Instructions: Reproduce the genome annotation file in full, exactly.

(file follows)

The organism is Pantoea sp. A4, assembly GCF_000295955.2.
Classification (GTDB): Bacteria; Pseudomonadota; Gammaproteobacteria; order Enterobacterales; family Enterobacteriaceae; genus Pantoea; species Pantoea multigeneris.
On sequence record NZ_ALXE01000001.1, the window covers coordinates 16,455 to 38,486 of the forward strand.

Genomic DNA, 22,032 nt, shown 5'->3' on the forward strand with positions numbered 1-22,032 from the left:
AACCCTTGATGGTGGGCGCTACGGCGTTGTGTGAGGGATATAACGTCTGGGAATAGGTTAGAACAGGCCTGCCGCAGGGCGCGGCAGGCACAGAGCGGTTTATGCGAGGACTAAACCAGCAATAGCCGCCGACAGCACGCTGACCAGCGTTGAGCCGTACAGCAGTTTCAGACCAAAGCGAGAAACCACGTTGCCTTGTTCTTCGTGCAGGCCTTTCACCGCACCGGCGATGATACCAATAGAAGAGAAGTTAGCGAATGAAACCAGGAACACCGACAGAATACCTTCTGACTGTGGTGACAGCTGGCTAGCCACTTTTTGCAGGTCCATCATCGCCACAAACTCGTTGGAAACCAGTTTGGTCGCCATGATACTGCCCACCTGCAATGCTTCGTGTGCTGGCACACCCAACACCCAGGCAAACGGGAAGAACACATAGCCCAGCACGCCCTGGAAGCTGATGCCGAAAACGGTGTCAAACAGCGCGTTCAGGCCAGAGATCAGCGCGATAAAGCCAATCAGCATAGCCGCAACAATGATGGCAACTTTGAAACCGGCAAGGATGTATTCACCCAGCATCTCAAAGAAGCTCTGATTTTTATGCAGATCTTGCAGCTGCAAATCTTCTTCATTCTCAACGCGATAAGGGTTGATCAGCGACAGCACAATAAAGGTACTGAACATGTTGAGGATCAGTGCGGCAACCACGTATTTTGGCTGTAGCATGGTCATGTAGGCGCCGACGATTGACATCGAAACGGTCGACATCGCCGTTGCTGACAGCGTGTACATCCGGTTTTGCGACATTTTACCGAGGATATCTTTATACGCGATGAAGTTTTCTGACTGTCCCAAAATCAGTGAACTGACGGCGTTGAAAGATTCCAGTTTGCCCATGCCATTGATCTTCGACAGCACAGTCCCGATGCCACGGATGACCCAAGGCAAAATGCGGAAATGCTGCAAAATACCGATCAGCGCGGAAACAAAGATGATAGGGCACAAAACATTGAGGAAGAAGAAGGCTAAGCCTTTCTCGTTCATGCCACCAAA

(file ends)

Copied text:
The organism is Pantoea sp. A4, assembly GCF_000295955.2.
Classification (GTDB): Bacteria; Pseudomonadota; Gammaproteobacteria; order Enterobacterales; family Enterobacteriaceae; genus Pantoea; species Pantoea multigeneris.
On sequence record NZ_ALXE01000001.1, the window covers coordinates 16,455 to 38,486 of the forward strand.

Genomic DNA, 22,032 nt, shown 5'->3' on the forward strand with positions numbered 1-22,032 from the left:
AACCCTTGATGGTGGGCGCTACGGCGTTGTGTGAGGGATATAACGTCTGGGAATAGGTTAGAACAGGCCTGCCGCAGGGCGCGGCAGGCACAGAGCGGTTTATGCGAGGACTAAACCAGCAATAGCCGCCGACAGCACGCTGACCAGCGTTGAGCCGTACAGCAGTTTCAGACCAAAGCGAGAAACCACGTTGCCTTGTTCTTCGTGCAGGCCTTTCACCGCACCGGCGATGATACCAATAGAAGAGAAGTTAGCGAATGAAACCAGGAACACCGACAGAATACCTTCTGACTGTGGTGACAGCTGGCTAGCCACTTTTTGCAGGTCCATCATCGCCACAAACTCGTTGGAAACCAGTTTGGTCGCCATGATACTGCCCACCTGCAATGCTTCGTGTGCTGGCACACCCAACACCCAGGCAAACGGGAAGAACACATAGCCCAGCACGCCCTGGAAGCTGATGCCGAAAACGGTGTCAAACAGCGCGTTCAGGCCAGAGATCAGCGCGATAAAGCCAATCAGCATAGCCGCAACAATGATGGCAACTTTGAAACCGGCAAGGATGTATTCACCCAGCATCTCAAAGAAGCTCTGATTTTTATGCAGATCTTGCAGCTGCAAATCTTCTTCATTCTCAACGCGATAAGGGTTGATCAGCGACAGCACAATAAAGGTACTGAACATGTTGAGGATCAGTGCGGCAACCACGTATTTTGGCTGTAGCATGGTCATGTAGGCGCCGACGATTGACATCGAAACGGTCGACATCGCCGTTGCTGACAGCGTGTACATCCGGTTTTGCGACATTTTACCGAGGATATCTTTATACGCGATGAAGTTTTCTGACTGTCCCAAAATCAGTGAACTGACGGCGTTGAAAGATTCCAGTTTGCCCATGCCATTGATCTTCGACAGCACAGTCCCGATGCCACGGATGACCCAAGGCAAAATGCGGAAATGCTGCAAAATACCGATCAGCGCGGAAACAAAGATGATAGGGCACAAAACATTGAGGAAGAAGAAGGCTAAGCCTTTCTCGTTCATGCCACCAAA